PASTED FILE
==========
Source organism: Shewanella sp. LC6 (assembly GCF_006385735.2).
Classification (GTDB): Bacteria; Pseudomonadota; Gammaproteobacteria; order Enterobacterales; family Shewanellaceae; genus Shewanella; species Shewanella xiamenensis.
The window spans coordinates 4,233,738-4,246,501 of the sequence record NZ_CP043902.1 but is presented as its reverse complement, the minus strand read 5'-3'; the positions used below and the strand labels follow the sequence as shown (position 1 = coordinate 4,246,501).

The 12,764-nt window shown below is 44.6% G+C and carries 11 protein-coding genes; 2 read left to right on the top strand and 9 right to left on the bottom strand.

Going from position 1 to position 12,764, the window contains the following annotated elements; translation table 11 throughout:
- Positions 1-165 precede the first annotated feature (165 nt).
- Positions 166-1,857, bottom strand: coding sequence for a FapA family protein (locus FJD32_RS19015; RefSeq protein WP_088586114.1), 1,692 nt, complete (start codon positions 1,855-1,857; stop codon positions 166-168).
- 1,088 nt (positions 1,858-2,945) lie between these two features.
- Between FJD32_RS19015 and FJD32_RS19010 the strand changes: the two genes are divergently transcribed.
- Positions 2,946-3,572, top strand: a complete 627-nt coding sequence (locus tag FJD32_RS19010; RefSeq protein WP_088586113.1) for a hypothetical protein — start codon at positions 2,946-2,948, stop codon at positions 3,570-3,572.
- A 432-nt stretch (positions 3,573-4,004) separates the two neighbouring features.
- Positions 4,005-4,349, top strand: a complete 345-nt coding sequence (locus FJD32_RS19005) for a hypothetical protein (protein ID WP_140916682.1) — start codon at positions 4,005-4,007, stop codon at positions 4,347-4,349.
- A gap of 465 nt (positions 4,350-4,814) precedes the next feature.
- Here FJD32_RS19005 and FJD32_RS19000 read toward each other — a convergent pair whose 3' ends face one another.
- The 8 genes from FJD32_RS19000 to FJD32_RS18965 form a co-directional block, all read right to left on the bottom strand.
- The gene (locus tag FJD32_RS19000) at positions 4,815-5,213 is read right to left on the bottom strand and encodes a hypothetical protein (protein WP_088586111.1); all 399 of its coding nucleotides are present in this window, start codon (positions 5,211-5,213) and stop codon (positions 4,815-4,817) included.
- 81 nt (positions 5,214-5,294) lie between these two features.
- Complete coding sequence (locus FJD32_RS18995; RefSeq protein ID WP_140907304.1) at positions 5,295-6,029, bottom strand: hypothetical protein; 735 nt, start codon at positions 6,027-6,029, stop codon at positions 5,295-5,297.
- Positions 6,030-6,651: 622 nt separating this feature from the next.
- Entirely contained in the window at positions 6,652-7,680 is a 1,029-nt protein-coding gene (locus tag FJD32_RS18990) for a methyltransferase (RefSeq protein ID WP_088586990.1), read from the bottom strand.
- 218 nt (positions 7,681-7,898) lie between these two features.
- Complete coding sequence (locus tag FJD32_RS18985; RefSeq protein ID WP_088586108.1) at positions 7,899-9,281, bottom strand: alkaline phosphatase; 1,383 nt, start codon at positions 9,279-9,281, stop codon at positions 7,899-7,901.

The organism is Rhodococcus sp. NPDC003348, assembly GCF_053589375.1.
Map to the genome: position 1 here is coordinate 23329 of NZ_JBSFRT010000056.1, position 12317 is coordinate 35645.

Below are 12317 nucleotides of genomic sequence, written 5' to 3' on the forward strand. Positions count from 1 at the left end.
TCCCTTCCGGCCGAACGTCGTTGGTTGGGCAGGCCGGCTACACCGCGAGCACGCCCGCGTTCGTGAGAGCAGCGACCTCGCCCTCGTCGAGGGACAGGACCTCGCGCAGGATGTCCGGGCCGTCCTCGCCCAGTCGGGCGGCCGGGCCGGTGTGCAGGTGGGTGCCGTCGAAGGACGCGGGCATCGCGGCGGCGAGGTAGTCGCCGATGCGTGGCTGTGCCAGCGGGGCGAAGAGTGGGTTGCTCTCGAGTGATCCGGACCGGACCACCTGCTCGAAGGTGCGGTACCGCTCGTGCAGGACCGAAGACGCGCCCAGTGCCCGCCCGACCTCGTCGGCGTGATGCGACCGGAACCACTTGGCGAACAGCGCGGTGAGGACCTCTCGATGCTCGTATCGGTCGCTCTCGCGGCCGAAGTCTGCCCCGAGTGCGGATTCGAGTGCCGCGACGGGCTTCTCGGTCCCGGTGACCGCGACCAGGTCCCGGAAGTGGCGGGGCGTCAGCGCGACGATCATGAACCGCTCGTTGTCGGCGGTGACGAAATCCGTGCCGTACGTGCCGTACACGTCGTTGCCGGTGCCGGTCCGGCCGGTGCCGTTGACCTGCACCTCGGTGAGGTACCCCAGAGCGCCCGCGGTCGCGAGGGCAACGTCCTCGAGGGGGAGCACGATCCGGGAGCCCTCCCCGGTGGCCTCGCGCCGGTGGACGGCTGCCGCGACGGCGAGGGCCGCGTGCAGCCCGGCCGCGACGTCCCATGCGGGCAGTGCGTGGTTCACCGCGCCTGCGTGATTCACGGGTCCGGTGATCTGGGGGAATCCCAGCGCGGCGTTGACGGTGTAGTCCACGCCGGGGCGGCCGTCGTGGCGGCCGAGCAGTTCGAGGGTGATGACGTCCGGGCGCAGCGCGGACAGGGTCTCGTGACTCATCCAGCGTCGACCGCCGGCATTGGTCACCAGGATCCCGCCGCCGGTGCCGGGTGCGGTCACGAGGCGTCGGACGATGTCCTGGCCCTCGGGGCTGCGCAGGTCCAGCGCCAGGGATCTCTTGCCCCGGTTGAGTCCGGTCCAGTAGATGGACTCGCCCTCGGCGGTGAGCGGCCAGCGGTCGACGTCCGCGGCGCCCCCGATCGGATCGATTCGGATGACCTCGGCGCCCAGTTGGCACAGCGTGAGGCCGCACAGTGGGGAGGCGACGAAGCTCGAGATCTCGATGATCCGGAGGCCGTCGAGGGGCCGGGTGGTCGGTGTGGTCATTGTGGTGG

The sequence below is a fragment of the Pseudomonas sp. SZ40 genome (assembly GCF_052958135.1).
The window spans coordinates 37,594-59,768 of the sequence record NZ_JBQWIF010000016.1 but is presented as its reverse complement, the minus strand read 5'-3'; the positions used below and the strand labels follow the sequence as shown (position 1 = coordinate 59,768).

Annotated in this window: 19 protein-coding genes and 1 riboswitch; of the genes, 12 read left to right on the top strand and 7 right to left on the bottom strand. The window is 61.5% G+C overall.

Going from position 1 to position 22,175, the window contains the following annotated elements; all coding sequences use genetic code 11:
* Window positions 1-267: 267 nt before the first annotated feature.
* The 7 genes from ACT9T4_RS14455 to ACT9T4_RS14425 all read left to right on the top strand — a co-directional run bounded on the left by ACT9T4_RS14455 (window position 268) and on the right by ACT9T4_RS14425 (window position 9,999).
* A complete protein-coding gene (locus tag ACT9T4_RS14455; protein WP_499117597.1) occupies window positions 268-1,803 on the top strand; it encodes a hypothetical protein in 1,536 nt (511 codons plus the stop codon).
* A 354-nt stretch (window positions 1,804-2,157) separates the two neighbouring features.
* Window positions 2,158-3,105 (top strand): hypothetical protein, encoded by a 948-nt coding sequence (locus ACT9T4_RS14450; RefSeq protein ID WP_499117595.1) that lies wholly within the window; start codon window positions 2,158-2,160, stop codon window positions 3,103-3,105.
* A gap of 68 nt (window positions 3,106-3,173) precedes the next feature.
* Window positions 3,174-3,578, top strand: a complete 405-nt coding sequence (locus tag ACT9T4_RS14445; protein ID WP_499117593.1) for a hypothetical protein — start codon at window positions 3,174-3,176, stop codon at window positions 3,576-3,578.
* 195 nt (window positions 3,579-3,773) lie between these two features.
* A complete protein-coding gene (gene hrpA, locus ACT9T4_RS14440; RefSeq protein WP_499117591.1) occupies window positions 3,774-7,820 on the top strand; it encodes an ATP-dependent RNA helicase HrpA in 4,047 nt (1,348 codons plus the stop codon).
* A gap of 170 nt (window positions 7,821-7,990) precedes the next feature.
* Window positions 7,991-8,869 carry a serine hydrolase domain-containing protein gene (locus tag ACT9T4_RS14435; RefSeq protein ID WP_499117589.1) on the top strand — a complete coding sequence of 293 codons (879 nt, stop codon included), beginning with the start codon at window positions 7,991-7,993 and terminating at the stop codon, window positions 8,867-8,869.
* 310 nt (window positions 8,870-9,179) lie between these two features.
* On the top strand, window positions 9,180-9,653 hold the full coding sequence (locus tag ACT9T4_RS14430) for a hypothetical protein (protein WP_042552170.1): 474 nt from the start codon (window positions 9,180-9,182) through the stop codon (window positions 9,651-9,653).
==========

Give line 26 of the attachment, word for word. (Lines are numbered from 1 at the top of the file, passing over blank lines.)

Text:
TCCCTTCCGGCCGAACGTCGTTGGTTGGGCAGGCCGGCTACACCGCGAGCACGCCCGCGTTCGTGAGAGCAGCGACCTCGCCCTCGTCGAGGGACAGGACCTCGCGCAGGATGTCCGGGCCGTCCTCGCCCAGTCGGGCGGCCGGGCCGGTGTGCAGGTGGGTGCCGTCGAAGGACGCGGGCATCGCGGCGGCGAGGTAGTCGCCGATGCGTGGCTGTGCCAGCGGGGCGAAGAGTGGGTTGCTCTCGAGTGATCCGGACCGGACCACCTGCTCGAAGGTGCGGTACCGCTCGTGCAGGACCGAAGACGCGCCCAGTGCCCGCCCGACCTCGTCGGCGTGATGCGACCGGAACCACTTGGCGAACAGCGCGGTGAGGACCTCTCGATGCTCGTATCGGTCGCTCTCGCGGCCGAAGTCTGCCCCGAGTGCGGATTCGAGTGCCGCGACGGGCTTCTCGGTCCCGGTGACCGCGACCAGGTCCCGGAAGTGGCGGGGCGTCAGCGCGACGATCATGAACCGCTCGTTGTCGGCGGTGACGAAATCCGTGCCGTACGTGCCGTACACGTCGTTGCCGGTGCCGGTCCGGCCGGTGCCGTTGACCTGCACCTCGGTGAGGTACCCCAGAGCGCCCGCGGTCGCGAGGGCAACGTCCTCGAGGGGGAGCACGATCCGGGAGCCCTCCCCGGTGGCCTCGCGCCGGTGGACGGCTGCCGCGACGGCGAGGGCCGCGTGCAGCCCGGCCGCGACGTCCCATGCGGGCAGTGCGTGGTTCACCGCGCCTGCGTGATTCACGGGTCCGGTGATCTGGGGGAATCCCAGCGCGGCGTTGACGGTGTAGTCCACGCCGGGGCGGCCGTCGTGGCGGCCGAGCAGTTCGAGGGTGATGACGTCCGGGCGCAGCGCGGACAGGGTCTCGTGACTCATCCAGCGTCGACCGCCGGCATTGGTCACCAGGATCCCGCCGCCGGTGCCGGGTGCGGTCACGAGGCGTCGGACGATGTCCTGGCCCTCGGGGCTGCGCAGGTCCAGCGCCAGGGATCTCTTGCCCCGGTTGAGTCCGGTCCAGTAGATGGACTCGCCCTCGGCGGTGAGCGGCCAGCGGTCGACGTCCGCGGCGCCCCCGATCGGATCGATTCGGATGACCTCGGCGCCCAGTTGGCACAGCGTGAGGCCGCACAGTGGGGAGGCGACGAAGCTCGAGATCTCGATGATCCGGAGGCCGTCGAGGGGCCGGGTGGTCGGTGTGGTCATTGTGGTGG